In order to attain the above object of the present invention, at least a cellulose acetate-containing caprolactone-modified cellulose is incorporated into a dye-receptive layer in a thermal transfer dye image-receiving sheet comprising a dye-receptive layer provided on at least one side of a substrate sheet or a dye-receptive layer transfer sheet comprising a substrate sheet, a heat-resistant slip layer provided on one side of the substrate sheet, and a transferable dye-receptive layer releasably provided on at least a part of the substrate sheet in its side remote from the heat-resistant slip layer. By virtue of this constitution, the internal plasticization of the resin by caprolactone to improve dyeability with a dye and the freedom from bleeding or uneven distribution of caprolactone during the production of the thermal transfer dye image-receiving sheet permit the heat releasability of the dye-receptive layer from the transfer sheet to be exhibited by the cellulose acetate component without being inhibited. Therefore, the use of a release agent which inhibits the adhesion of the protective layer, such as a silicone oil or a phosphoric ester or fluoro-surfactant, can be reduced or can be made unnecessary. This makes it possible to normally transfer the protective layer onto the receptive layer with strong adhesion between the protective layer and the receptive layer.

According to the present invention, preferably, the cellulose acetate-containing caprolactone-modified cellulose has a mass average molecular weight (Mw) of 100000 to 200000 with the ratio of mass average molecular weight to number average molecular weight (Mn), Mw/Mn, being 1.5 to 2.5, and has a glass transition temperature (Tg) of 100 C. or above.

In the thermal transfer dye image-receiving sheet, a white intermediate layer may be further provided between the substrate sheet and the dye-receptive layer. Alternatively, in the dye-receptive layer transfer sheet, a white intermediate layer may be further provided on the dye-receptive layer.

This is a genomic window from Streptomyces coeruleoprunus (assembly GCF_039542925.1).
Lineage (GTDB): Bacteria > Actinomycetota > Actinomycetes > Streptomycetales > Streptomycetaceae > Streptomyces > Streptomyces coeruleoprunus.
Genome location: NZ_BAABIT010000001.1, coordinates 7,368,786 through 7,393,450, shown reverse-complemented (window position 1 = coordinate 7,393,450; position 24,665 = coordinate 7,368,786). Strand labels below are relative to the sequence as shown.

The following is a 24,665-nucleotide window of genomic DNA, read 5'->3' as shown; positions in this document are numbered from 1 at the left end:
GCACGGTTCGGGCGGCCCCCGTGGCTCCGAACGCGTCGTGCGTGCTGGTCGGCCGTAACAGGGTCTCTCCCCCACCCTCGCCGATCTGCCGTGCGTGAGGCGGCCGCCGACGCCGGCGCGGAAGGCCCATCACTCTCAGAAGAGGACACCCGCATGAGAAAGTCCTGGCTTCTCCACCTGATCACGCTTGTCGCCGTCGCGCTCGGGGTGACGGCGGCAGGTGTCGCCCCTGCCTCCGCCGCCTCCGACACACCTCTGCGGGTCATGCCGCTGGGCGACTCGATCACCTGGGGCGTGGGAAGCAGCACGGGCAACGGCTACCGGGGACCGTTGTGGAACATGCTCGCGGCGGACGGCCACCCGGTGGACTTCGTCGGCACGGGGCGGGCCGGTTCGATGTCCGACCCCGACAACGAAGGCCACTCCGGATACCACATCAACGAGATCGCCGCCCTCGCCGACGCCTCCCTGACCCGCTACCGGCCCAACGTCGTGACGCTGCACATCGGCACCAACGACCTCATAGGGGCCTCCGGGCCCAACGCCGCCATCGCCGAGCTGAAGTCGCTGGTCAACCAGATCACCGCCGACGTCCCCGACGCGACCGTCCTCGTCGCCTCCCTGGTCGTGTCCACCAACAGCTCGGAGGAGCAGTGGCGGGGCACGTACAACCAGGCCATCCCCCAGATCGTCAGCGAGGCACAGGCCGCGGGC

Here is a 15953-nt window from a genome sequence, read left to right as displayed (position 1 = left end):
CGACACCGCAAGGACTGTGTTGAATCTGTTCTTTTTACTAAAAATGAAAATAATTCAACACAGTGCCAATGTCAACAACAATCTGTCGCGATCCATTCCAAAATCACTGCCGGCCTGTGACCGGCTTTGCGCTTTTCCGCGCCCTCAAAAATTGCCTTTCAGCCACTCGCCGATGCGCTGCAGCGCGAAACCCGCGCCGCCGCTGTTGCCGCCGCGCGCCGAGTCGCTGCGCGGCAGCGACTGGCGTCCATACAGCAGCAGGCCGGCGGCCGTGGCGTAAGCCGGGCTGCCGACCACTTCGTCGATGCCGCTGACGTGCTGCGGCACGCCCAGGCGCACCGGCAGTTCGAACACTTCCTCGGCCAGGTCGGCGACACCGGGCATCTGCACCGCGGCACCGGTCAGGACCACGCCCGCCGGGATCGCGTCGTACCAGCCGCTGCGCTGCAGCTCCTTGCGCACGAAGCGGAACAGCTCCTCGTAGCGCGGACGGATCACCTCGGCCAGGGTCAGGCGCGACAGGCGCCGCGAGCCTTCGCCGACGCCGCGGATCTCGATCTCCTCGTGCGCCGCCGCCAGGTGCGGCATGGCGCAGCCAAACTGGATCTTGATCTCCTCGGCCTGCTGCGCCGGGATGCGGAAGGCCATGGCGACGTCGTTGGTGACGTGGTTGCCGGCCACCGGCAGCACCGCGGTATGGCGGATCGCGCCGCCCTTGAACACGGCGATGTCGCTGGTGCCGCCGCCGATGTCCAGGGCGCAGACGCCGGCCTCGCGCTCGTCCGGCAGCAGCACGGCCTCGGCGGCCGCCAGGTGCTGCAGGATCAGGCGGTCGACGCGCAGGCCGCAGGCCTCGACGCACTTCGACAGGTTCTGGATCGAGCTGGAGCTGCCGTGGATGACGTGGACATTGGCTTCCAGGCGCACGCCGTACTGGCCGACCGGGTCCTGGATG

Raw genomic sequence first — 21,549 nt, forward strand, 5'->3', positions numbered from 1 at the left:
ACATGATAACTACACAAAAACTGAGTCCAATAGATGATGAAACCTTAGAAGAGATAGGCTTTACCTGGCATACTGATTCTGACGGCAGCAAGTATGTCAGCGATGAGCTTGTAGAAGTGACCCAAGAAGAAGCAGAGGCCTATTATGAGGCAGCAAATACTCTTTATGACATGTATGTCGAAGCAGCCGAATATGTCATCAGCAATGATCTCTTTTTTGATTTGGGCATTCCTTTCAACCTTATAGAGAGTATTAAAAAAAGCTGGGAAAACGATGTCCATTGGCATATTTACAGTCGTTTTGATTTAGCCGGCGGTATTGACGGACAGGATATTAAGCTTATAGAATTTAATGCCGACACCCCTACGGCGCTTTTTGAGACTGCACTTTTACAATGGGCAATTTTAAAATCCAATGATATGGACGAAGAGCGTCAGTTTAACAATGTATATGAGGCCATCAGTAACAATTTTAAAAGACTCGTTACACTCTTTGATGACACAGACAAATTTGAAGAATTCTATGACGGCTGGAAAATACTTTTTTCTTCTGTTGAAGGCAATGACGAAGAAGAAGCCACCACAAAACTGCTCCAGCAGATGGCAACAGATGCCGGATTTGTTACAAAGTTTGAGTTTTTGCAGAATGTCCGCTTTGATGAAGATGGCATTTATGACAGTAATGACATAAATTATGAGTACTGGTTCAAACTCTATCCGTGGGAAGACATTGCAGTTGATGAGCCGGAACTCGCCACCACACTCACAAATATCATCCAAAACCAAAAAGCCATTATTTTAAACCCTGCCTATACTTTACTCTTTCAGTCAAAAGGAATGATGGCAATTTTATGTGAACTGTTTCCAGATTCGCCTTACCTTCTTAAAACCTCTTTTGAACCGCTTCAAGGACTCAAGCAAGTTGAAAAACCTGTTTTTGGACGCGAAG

A release layer may be provided between the transferable dye-receptive layer and the substrate sheet.

An adhesive layer may be provided on the surface of the transferable dye-receptive layer remote from the substrate sheet.

Preferably, the adhesive layer contains at least one member selected from the group consisting of polyester resins, vinyl chloride-vinyl acetate copolymer resins, acrylic resins, ultraviolet absorbing resins, butyral resins, and epoxy resins.

BRIEF DESCRIPTION OF THE DRAWINGS

FIG. 1 is a cross-sectional view showing one embodiment of the thermal transfer dye image-receiving sheet according to the present invention;

FIG. 2 is a cross-sectional view showing another embodiment of the thermal transfer dye image-receiving sheet according to the present invention;

FIG. 3 is a cross-sectional view showing one embodiment of the receptive layer transfer sheet according to the present invention;

FIGS. 4 to 7 are cross-sectional views showing other embodiments of the receptive layer transfer sheet according to the present invention; and